Privacy and the Library, Part II

This is Part II of a continuing series on privacy and libraries. Read Part I here.

594px-Lightning_striking_the_Eiffel_Tower_-_NOAA
“Lightning striking the Eiffel Tower – NOAA” by M.G. Loppe. Public Domain. Wikmedia Commons.

On November 13th, a coordinated series of terrorists shook Paris (and the suburb of Saint Dénis).  I received a call from my mother the morning after the attacks, asking about my several French friends.  Lucky for them, my friends are not Parisians and were hours away from the attacks.  But many people weren’t so lucky, and this tragedy continues (and will continue) to affect individuals and whole communities.

In the wake of the Paris attacks, discussions of privacy began to emerge. Intelligence officials from several countries and organizations noted that monitoring for terrorist plots has become increasingly difficult due to the increased use of encrypted communications.  Some call “backdoors” into encrypted communication software, and other means of infiltrating private citizens’ communications.

These people hope to prevent terrorist attacks by stopping the terrorists during the planning stage.  It’s a noble idea – and it very well could save lives.  But we must weigh if that tactic will be wholly successful – and even if it has a good success rate, if we are willing to sacrifice our privacy for such a result.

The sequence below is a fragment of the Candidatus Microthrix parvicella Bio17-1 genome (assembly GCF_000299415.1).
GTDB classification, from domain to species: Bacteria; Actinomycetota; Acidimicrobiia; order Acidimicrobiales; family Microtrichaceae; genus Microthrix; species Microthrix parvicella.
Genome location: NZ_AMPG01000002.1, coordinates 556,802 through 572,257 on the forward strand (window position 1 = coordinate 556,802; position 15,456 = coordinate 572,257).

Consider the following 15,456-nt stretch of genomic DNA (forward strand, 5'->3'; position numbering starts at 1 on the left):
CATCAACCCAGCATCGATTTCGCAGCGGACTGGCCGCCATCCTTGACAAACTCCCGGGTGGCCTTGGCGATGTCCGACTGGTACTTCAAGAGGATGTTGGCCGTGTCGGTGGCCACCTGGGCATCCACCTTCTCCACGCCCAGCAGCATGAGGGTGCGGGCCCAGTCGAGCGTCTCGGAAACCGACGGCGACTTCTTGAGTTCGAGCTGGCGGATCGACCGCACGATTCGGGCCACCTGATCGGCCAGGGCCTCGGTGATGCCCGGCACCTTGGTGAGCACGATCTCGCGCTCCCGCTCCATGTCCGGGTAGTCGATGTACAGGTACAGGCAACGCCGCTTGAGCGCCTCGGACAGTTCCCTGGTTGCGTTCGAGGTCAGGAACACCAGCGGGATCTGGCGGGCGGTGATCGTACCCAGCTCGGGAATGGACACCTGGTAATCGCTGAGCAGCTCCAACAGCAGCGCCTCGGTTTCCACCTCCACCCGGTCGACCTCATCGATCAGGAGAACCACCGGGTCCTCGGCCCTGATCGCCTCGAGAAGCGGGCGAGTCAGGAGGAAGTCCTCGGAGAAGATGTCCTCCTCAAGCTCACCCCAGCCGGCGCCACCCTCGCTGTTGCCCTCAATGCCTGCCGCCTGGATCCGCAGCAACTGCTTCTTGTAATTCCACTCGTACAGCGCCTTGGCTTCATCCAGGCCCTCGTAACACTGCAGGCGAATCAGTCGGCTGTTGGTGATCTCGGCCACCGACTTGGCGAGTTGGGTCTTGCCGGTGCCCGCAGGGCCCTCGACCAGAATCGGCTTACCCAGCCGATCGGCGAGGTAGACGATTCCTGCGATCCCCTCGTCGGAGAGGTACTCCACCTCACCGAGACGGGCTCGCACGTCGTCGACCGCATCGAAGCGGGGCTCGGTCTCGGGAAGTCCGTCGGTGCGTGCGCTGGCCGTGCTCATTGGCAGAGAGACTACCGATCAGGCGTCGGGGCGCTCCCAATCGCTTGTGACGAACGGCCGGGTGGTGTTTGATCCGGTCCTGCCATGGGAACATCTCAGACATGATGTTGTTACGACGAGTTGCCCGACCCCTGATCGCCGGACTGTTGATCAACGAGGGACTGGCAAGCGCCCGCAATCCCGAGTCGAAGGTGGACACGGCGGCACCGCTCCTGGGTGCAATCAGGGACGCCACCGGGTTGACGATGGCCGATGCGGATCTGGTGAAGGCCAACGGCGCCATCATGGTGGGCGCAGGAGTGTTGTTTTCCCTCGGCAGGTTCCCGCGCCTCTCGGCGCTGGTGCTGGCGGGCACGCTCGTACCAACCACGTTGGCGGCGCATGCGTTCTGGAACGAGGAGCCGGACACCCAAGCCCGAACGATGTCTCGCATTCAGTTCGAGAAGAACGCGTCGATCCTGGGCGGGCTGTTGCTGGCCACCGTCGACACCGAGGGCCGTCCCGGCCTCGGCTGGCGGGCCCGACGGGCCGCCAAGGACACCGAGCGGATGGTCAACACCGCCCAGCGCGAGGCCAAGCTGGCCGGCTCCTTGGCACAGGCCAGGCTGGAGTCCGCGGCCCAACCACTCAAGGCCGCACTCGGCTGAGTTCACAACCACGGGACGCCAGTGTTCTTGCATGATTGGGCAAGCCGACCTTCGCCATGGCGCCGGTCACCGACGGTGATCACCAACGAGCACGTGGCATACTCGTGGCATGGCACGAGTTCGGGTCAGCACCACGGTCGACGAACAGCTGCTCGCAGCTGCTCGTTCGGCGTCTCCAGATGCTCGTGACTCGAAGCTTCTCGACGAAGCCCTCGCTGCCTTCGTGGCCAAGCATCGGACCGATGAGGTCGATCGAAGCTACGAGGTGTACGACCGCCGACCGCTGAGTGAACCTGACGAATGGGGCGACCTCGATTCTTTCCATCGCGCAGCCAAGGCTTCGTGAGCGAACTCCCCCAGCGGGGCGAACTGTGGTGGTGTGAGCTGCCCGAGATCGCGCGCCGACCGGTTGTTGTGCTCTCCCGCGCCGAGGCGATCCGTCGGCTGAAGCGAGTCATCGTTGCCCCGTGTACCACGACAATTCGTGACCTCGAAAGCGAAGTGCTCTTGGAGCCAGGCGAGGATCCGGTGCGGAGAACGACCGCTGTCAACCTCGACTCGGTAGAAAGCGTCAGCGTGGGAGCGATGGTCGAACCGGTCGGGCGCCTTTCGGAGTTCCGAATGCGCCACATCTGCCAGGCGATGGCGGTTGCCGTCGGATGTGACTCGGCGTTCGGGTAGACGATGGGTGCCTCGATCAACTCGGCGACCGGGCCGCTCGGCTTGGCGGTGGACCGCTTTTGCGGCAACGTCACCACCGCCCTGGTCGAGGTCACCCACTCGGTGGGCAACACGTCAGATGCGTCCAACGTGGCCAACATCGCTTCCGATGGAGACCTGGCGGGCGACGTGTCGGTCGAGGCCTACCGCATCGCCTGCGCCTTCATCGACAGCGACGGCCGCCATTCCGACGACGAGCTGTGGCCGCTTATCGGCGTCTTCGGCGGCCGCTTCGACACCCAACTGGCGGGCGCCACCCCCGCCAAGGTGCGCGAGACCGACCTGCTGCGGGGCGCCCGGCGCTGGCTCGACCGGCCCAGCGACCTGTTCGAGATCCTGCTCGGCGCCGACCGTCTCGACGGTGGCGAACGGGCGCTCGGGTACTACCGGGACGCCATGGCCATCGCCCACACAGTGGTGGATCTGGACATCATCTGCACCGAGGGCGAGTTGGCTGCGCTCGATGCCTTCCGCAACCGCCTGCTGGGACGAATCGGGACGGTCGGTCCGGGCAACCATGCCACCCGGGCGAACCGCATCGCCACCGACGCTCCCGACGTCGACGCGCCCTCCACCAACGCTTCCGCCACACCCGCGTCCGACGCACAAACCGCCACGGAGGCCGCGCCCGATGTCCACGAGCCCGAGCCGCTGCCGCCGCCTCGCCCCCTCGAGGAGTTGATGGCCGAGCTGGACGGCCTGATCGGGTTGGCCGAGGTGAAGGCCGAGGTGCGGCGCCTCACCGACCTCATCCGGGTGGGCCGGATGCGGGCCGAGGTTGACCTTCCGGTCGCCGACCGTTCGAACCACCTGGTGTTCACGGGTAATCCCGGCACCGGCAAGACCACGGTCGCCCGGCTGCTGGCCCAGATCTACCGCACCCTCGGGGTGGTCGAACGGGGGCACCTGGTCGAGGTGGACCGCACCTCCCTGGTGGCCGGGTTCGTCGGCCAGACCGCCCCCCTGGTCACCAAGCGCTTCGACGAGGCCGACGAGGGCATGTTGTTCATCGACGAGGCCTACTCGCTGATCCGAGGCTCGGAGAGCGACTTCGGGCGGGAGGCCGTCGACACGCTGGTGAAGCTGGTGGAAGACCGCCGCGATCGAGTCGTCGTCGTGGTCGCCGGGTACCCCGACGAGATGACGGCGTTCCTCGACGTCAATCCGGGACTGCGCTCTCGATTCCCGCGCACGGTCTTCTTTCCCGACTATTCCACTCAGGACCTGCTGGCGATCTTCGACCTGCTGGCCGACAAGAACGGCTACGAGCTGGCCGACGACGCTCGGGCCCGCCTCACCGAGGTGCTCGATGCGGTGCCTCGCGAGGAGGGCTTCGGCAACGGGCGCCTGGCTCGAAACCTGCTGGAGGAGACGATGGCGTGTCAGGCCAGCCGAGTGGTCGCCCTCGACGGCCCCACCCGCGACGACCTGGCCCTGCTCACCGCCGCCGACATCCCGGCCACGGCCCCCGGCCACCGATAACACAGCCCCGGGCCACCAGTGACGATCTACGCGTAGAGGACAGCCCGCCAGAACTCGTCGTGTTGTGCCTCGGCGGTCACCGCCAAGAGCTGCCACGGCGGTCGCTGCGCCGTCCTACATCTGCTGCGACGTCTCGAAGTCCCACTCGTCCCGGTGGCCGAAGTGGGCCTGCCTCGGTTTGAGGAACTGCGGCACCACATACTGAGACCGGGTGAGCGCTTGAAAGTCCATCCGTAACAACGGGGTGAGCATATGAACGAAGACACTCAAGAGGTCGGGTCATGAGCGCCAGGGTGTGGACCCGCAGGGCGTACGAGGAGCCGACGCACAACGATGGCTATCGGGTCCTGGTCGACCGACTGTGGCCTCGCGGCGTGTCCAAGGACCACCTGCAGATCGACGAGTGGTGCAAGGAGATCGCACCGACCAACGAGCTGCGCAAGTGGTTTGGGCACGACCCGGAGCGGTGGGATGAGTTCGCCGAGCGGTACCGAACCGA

I don’t really think I can make a final decision for either the whole world, or even a country.  But I will say that, as a librarian, I have interesting insights into this privacy debate.

Libraries are in a unique position to monitor their patrons.  We often have data on where they live, their phone numbers, their names, etc.  We have the ability to record what they read (at least what they check out), what videos they watch (either via streaming or on the library computers).  The software we use could even tell how long they spent on reading ebooks, what pages, if the patron browsed or read deeply.

Even with all this potential to monitor our patrons, libraries refuse to anything but the bare minimum for library security (basically, making sure the materials are returned to allow other patrons to use that material).  In my position of acquisitions graduate assistant, I have already been in meetings (and other various long conversations) with vendors about how it’s illegal and/or ethically dubious for their software to collect certain forms of information about our patrons – and it’s certainly inappropriate to then give the library that information because we cannot legally or ethically record that information.

Librarians have decided that monitoring people’s information use is not ethical (and certain states in the United States, at least, have decided it’s not legal).  When considering further monitoring of citizens (by public or private institutions), perhaps consider what and why libraries collect – and if that’s somehow relevant to how other institutions are collecting.

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